Table 2 describes mRDT training and intervention design in each study site. In four primary studies, prescribers in control arms did not use mRDTs and continued with their current method of diagnosis (e.g. microscopy, or clinical judgement; Ghan1, Uga1, Uga2, Uga3). These arms were excluded from this analysis. However, a number of patients in the control arm of one study (Uga1: n = 8910) were tested using mRDTs not supplied through the primary studies; analysis with and without this subgroup found no difference in overall results.

All primary studies included at least one intervention arm that introduced mRDTs, and some studies included an additional intervention arm where mRDT introduction was coupled with enhanced health worker training and elements of community involvement. For the analyses presented here, study interventions were re-categorised to allow comparison of prescription practices across the training groups (Table 2): (i) no or basic training—mRDTs introduced with either no training or basic health worker training on how to perform the mRDT and interpret the result; (ii) enhanced training with behaviour change (BC arm)—mRDTs introduced with training on mRDT use and interpretation of results; and (iii) enhanced training with behaviour change plus community sensitization (BC + CS arm)—BC training as above plus an element of community involvement. Uga2 and Uga3 included availability of rectal artesunate (an artemisinin monotherapy) as a pre-referral treatment; for the purposes of this analysis, patients who received this treatment were dropped (n = 22 for Uga2, and n = 45 for Uga3). Detailed descriptions of the specific interventions are included in individual study reports, and an overview is presented in Burchett et al. [19].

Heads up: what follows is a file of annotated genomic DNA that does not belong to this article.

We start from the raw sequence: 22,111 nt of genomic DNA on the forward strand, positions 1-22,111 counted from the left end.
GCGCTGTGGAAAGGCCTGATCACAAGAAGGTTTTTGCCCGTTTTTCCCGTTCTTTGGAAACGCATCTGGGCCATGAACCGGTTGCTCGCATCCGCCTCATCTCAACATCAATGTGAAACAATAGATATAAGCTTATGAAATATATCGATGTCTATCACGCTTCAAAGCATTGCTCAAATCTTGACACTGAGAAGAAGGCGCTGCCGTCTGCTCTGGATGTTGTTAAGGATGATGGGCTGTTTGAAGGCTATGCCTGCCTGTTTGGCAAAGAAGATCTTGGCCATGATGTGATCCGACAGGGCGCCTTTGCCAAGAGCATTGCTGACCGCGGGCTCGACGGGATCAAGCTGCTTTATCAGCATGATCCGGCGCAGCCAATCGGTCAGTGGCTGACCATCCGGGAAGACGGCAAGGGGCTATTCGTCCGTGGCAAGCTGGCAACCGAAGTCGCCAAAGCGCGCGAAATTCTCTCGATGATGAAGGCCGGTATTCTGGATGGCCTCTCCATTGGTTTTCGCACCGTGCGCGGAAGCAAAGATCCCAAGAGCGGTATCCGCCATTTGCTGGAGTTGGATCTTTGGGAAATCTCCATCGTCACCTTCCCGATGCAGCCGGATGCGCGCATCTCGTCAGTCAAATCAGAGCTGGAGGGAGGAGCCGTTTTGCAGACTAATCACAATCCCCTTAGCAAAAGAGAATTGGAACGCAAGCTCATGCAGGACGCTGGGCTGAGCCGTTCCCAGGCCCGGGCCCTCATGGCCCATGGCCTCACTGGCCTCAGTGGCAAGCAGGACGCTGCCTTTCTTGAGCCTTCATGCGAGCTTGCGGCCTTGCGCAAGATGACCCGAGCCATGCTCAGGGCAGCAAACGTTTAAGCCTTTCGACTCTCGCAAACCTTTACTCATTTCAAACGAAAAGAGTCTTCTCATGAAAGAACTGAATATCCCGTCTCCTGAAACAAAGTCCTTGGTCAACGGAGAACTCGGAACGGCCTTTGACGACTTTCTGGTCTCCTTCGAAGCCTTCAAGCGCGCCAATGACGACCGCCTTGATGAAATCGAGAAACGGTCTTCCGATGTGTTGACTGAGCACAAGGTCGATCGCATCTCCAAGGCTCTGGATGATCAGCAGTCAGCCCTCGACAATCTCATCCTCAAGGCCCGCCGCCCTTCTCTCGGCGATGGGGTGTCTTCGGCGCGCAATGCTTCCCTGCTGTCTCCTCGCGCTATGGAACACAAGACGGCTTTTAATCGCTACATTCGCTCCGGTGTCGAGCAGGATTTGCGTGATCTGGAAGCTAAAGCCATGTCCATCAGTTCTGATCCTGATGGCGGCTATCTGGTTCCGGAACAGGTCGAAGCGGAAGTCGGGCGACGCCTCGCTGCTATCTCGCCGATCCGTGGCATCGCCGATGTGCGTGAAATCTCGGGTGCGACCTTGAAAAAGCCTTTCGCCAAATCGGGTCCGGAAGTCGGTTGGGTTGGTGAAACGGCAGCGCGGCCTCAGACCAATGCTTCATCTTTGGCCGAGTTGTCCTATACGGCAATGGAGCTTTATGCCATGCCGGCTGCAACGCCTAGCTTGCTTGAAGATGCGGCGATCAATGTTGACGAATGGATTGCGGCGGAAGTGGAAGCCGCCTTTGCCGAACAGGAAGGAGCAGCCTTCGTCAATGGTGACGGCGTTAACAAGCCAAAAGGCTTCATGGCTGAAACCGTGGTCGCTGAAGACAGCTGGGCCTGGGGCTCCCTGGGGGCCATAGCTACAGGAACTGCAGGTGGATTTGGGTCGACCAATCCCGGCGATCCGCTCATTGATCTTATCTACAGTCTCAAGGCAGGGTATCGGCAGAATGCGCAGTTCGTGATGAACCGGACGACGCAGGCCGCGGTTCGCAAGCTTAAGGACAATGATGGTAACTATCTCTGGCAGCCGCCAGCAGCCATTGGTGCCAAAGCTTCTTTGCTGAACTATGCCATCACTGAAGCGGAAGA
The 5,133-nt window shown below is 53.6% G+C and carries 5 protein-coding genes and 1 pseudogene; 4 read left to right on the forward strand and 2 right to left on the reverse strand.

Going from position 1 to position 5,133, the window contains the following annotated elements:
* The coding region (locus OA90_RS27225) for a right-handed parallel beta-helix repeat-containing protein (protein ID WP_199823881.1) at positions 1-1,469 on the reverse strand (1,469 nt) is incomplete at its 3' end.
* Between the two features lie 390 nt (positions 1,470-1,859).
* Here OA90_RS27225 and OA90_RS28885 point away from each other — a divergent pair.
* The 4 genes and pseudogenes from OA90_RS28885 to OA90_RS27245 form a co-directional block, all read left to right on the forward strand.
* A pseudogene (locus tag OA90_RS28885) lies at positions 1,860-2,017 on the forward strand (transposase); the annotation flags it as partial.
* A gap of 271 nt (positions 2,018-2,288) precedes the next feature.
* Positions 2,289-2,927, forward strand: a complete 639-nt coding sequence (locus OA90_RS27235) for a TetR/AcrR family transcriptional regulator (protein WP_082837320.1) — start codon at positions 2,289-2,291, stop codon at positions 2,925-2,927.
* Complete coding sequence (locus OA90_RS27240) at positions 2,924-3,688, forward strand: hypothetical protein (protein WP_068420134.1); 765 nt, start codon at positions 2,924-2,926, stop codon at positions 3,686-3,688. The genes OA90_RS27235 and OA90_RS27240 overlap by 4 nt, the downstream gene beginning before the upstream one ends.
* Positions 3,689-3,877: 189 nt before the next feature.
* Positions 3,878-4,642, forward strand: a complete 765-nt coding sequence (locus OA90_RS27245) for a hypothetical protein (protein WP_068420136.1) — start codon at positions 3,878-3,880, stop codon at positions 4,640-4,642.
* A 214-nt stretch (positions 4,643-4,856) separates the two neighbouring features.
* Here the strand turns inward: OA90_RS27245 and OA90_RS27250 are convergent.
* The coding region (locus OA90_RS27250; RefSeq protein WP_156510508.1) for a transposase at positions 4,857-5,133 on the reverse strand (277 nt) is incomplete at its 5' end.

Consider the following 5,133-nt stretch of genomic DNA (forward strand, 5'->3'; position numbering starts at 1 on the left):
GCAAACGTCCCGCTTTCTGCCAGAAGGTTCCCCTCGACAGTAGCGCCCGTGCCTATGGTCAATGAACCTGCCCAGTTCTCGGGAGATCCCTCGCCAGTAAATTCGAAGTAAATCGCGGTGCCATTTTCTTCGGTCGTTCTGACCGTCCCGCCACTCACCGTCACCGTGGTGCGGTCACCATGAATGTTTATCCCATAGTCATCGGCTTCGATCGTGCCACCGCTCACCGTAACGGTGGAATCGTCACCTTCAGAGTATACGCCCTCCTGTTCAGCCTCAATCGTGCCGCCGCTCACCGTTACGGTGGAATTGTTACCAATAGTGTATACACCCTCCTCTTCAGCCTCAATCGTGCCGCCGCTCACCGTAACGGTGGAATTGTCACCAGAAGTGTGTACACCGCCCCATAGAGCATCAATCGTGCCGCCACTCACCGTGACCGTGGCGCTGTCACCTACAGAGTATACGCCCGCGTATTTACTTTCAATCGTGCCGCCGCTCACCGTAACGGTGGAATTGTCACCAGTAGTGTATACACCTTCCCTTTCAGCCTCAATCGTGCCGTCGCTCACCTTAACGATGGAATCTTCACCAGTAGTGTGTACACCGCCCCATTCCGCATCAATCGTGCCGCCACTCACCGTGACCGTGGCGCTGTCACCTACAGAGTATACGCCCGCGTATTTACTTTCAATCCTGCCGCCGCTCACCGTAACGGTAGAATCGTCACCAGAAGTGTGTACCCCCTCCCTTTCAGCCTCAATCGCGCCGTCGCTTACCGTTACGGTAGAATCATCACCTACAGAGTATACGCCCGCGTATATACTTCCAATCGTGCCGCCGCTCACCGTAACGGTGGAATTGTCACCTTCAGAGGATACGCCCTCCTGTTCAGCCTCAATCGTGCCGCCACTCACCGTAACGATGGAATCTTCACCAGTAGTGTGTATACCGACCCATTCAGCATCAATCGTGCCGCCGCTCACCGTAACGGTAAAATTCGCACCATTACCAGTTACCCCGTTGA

Statistical analysis

The following variables were assessed as potential explanatory factors of outcomes of interest: sex, age, mRDT proportion positive as a proxy for endemicity, health care sector, and intervention arm, where individual studies collected data on these variables. Formal meta-analysis was deemed inappropriate due to heterogeneity in study and intervention design. Univariable and multivariable analyses were conducted for each study separately, using logistic regression with robust standard errors to account for clustering by the primary unit of sampling or randomisation. Variables significantly associated with the outcome of interest in univariable analyses (p value for Wald’s test < 0.05) were included in multivariable analyses, along with age and sex identified a priori. Statistical analyses were conducted in STATA 14.0 (STATA Corp LP, College Station, TX).


Patient characteristics for mRDT-positive patients

ACT Consortium studies recorded data on a total of 562,762 outpatients presenting for health care in Africa. Of these, 106,039 patients, median age 6 years (IQR 2 to 18 years), tested positive by mRDT. Of the mRDT-positive patients, 7426 (7.0%) were not prescribed an ACT antimalarial. The proportion of mRDT-positive patients not prescribed an ACT ranged across sites from 1.3% in Uga3 to 37.1% in Tanz1 (Additional file 1: Table S1).

Factors associated with ACT non-prescription for mRDT-positive patients

Patient age

Overall, 3473/44,539 (7.8%) of patients younger than 5 years old were not prescribed an ACT antimalarial; this proportion was 3833/60,043 (6.4%) for those aged 5 years and older. The proportion varied by site, ranging from 1.3 (in Uga3) to 41.8% (in Tanz1) of mRDT-positive children < 5 not given an ACT antimalarial (Table 3). In two of eight study sites, the odds of ACT non-prescription were significantly higher for younger children compared with older patients (Ghan1 in those under 5 years, and Uga2 in those under 12 months), with a trend towards this association in three additional studies (Cam1, Tanz1, and Uga1). The only exception was Tanz2 where the odds of ACT non-prescription were higher for older patients (Table 3).

Table 3 Association of age with non-prescription of ACT among mRDT-positive patients

Malaria endemicity (using mRDT positivity as a proxy)